Old fashioned Pancake Recipes includes buttermilk pancakes made from scratch using self-rising flour.
They are no longer limited to the breakfast meal as they were
in the olden days... restaurants serve them the world over, day and
The following Waffle and Buttermilk Pancake Recipes were given to me in the 1970's when we were with family and friends, camping out.
Made with self-rising flour, these pancakes can be made almost as quick and easy as using a boxed mix.
Beat egg in mixing bowl.
Stir in melted butter and buttermilk.
Add flour and mix 1 minute or until smooth.
Do not over beat.
Pour enough batter onto a lightly greased hot griddle or into a preheated skillet** to form a circle the size you prefer.
until done around the sides and bottom is lightly browned.
Takes about 3
Turn over and cook the other side.
Serve immediately with
syrup or other toppings of your choice.
The most popular way to serve them is with butter and traditional maple syrup.
are delicious served topped with fruits such as fresh or frozen
blueberries, strawberries, blackberries, pineapple, or bananas.
Makes 12 thin medium sized pancakes.
For thicker cakes, use less buttermilk.
*The original recipe called for 6 tablespoons vegetable oil.
I use butter for a tastier pancake.
You may use your favorite oil, if you prefer.
**If using an electric skillet instead of a stove-top pan, preheat it to 325F.
Regular sausage patties or links, Polish Sausage, bacon and eggs are excellent side dishes to complete your meal.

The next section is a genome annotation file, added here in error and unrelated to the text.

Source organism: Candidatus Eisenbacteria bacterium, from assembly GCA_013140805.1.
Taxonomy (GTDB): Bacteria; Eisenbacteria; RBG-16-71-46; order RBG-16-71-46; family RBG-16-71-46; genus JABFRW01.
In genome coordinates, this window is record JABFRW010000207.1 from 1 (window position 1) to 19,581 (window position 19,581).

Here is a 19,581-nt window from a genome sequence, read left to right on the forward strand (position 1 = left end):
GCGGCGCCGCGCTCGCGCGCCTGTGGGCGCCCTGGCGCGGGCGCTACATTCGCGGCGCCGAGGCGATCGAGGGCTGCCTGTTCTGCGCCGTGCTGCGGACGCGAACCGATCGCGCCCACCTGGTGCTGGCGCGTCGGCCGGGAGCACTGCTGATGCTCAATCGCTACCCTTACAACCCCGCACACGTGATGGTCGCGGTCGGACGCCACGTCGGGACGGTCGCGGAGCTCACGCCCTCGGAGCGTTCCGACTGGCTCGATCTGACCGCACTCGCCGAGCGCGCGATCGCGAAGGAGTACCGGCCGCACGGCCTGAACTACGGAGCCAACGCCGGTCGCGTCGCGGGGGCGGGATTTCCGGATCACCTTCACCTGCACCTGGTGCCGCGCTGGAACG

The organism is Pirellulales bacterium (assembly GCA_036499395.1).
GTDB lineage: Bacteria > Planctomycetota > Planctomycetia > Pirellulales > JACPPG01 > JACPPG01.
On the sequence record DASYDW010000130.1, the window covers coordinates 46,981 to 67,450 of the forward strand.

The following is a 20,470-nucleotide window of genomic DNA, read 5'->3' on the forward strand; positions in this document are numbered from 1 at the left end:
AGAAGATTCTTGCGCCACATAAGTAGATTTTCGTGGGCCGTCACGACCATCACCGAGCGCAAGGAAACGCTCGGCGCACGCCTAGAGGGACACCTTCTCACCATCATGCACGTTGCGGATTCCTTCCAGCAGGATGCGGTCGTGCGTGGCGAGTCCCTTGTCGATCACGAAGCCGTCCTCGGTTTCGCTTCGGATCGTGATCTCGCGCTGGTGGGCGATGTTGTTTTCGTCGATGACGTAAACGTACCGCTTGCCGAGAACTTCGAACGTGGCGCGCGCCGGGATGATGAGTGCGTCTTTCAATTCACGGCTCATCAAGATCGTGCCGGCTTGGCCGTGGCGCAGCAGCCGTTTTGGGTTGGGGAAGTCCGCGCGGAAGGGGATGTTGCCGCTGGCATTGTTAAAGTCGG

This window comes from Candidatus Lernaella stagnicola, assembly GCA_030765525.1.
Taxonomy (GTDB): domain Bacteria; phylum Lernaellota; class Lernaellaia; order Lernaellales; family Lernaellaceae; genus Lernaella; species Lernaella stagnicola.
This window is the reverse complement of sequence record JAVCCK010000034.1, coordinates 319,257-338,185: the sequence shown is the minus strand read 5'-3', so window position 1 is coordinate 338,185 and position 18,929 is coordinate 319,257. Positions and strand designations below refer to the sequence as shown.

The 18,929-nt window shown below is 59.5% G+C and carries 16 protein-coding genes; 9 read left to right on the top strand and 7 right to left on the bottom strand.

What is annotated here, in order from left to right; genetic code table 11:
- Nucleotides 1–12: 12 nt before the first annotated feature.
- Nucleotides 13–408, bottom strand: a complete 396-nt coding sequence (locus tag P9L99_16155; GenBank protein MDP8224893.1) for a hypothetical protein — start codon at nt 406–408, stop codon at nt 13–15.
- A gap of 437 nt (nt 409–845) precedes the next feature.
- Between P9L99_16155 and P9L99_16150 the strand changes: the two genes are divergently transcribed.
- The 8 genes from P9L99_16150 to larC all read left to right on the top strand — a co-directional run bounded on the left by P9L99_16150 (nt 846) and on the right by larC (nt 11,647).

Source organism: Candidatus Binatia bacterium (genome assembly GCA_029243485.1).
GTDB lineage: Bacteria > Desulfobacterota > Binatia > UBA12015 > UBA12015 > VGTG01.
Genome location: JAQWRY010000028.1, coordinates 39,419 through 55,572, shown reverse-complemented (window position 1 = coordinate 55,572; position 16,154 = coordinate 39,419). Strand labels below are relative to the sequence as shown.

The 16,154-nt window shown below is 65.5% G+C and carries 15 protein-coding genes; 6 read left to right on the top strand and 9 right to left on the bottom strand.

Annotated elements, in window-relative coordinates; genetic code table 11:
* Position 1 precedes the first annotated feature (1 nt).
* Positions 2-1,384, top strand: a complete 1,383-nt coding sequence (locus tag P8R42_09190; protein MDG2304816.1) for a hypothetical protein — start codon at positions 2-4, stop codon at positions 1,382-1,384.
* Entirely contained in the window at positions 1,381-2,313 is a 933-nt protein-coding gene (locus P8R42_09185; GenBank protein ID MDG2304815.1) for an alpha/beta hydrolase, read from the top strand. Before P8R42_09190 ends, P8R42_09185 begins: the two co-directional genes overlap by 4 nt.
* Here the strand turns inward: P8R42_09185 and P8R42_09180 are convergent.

Reduce buttermilk by 2-4 tablespoons and cook in a waffle iron per manufacturer instructions.
Delicious served with regular syrup, bananas, strawberries or ice cream.
Also known as Potato Latkes.
Serve for breakfast, lunch or dinner.
No one knows who invented pancake recipes, but history traces them back to the 4th century B.C.
cooks were already making pancakes, Henry Charpentier, a famous chef
who emigrated to America in the 1930s is credited with populating them
around that time.
In the early 1940s my Mama made what she called
It was thin pancakes cooked in an iron skillet on a wooden
burning, cast iron cook-stove.
The stove had no oven, so all her breads, including biscuits were cooked om top of her stove.
don't know how she mixed her batter (I was very small then), but I remember
standing nearby the stove, smelling the good food, and waiting for my buttermilk pancake or hot biscuit.
Sometimes she gave them to my twin sister and me plain and sometimes
with her homemade jellies or jams.
Other times she would place them on a
plate and pour melted homemade butter and Karo syrup over them.
Today, she would call that a pancake rather than fry bread!
My 1947 edition of The Boston Cooking-School Cook Book by Fannie Merritt Farmer has recipes for them referred to as "Griddle Cakes".
book also lists a Russian "Pancake" with instructions to spread it with
a spoonful of caviar, cover it with cream and sandwich another pancake on
Fannie Farmer suggested serving it for supper with a salad and dessert.